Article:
The argument from necessity against smoking - or any other vice - is that it simply isn't necessary for people to smoke tobacco, or drink alcohol, or engage in sex. People need food and shelter to survive. But they do not need tobacco, or alcohol, or sex, to survive. They are things that can be stripped away from a life, like so much ornamentation, to leave a pure and unadulterated life. The puritan sets out to strip away the unnecessary from life, as so much excess baggage. The puritan sets out to strip off the icing from the cake, and the marzipan, and the hundreds and thousands, and the candles, to leave just the basic plain simple cake. In the journey of life, the puritan insists, we cannot go around carrying upholstered armchairs and stereo speakers and other frivolities. Crossing the great desert of life, we cannot afford to burden ourselves with chairs and tables, art and music, gold and silver. We must carry the bare minimum of simple food, and clean water, and light garments, and perhaps a map and a compass and a knife. And we should take our delight in the majestic stars above us, and in the rolling sand dunes that spread around us, and the delight of simply being alive.

The argument from nature

So goes the argument from necessity, which could of course be further pursued (is living a life really like crossing a desert?). The other argument, the argument  from nature against smoking, proceeds down a rather different line. Here it is argued that everything has its natural function, and it is an abuse to use it for any other purpose. One should use screwdrivers to drive screws, and hammers to drive nails, and one should not use hammers to drive screws, or screwdrivers to drive nails. Each tool has its own use, and its own instruction manual, and these instructions should be closely observed. There is only one right way to do anything, and everything else is wrong. And in the case of smoking, it is an abuse of mouth and lungs to fill them with smoke. They're not supposed to be filled with smoke. Lungs are for breathing air. And mouths are for eating food and drinking water. It is an abuse of them to do anything else with them, just like it is an abuse to drive screws into walls with hammers. And it is equally an abuse of the human body to poison it with alcohol or any other drug. It wasn't designed to do that. And there is only one appropriate sheath into which a male member should be introduced. Anything else is an abuse of it. Particularly putting it there. And it is an abuse of the body to dance, because it is not the natural purpose of the body to hop and jiggle about. And it is an abuse of the voice to sing, because the human voice is not designed to sing.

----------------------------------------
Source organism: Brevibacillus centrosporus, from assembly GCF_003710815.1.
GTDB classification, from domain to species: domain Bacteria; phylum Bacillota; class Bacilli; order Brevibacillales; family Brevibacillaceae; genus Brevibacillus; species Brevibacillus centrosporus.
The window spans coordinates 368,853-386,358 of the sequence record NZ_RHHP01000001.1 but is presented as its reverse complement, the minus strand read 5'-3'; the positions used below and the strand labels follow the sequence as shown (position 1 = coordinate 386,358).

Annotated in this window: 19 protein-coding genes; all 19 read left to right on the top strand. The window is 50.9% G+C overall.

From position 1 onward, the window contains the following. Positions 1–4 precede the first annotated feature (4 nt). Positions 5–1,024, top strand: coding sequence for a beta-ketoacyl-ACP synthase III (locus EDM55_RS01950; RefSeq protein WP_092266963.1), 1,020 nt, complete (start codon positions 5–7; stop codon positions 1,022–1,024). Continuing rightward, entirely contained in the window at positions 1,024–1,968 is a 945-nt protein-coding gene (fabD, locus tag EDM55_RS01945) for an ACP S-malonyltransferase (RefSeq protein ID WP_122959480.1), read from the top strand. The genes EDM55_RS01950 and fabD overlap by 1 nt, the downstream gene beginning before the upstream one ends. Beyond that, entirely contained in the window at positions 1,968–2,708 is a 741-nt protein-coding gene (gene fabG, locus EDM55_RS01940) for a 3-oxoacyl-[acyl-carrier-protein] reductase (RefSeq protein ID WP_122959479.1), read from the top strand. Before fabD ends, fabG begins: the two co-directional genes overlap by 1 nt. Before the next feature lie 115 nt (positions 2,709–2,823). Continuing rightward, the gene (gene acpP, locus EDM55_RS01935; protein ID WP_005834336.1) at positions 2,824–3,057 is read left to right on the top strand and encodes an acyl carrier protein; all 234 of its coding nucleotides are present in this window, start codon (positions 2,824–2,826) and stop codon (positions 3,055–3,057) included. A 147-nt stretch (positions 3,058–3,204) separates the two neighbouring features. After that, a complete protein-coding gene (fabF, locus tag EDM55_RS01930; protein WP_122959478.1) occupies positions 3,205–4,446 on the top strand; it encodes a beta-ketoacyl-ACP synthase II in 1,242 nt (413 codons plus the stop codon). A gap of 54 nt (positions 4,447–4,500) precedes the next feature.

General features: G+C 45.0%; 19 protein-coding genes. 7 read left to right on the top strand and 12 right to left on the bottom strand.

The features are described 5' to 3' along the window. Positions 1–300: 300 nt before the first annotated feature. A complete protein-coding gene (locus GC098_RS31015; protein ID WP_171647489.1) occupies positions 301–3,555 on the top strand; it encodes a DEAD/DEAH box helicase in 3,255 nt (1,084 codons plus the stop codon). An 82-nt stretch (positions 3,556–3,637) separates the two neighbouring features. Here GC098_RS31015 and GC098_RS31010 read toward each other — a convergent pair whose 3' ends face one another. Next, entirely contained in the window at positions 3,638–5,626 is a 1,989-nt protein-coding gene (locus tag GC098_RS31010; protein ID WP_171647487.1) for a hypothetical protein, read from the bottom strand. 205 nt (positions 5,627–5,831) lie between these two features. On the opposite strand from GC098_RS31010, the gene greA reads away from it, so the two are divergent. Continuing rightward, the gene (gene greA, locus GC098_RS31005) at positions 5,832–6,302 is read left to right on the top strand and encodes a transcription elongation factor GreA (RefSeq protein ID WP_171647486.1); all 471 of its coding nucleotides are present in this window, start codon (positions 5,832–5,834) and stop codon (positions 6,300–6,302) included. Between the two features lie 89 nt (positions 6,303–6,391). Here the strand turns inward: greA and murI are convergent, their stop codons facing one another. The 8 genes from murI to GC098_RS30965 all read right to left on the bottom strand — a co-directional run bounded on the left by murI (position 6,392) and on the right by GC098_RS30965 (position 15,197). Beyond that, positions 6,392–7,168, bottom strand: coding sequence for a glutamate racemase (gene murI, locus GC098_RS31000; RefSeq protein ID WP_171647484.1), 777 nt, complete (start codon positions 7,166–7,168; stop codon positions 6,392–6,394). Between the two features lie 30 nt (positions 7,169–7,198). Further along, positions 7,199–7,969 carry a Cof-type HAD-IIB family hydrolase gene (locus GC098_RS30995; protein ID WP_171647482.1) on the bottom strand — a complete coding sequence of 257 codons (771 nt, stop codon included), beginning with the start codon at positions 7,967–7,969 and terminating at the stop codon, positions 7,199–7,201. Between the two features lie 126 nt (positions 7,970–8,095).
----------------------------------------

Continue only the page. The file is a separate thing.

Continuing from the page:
And so on. Underlying this argument from nature is a notion of a natural man, living in a state of nature, of whom modern humans, drinking and smoking and doing all sorts of other unnatural things, are a perversion. An aberration. Morality consists in man doing what is natural to man. Everything else is immorality.

Such are, I suggest, the kinds of reasoning that underpin the antismokers' hatred of smoking. And that underpin puritanical abhorrence of any and every vice. It's a reasoning which has barely been explored at all here.  What antismokers really believe is that smoking is unnecessary and unnatural. And this is really why they don't like it. And why they don't like lots of other things as well.

However they are not, as noted, the reasons they advertise for their abhorrence of smoking. They prefer to say that smoking causes lung cancer rather than say that smoking is unnecessary and unnatural, even if it is the latter which they truly believe.

Outing the Antis

And this opens up the possibility of a counter-attack by smokers. Smokers (and drinkers, and all the rest) might not just parry the blows that puritanical antismokers rain down on them, but might strike directly at the hidden but real justifications that antismokers depend upon in their war on smoking. They might say, "You're not really against smoking because it causes lung cancer. You're against it because you think that it's an unnatural and unnecessary practice. Why don't you come out and say so plainly, and stop hiding behind all your epidemiology and statistics? Are you frightened of something?"

They must be frightened of something. There must be reasons why antismokers don't just call smoking an unnatural or an unnecessary practice. They must know that there are weaknesses in such arguments. And that is why they conceal them. And if they aren't going to come out of their closets, they should be pulled out bodily in the bright light of reason, and made to answer.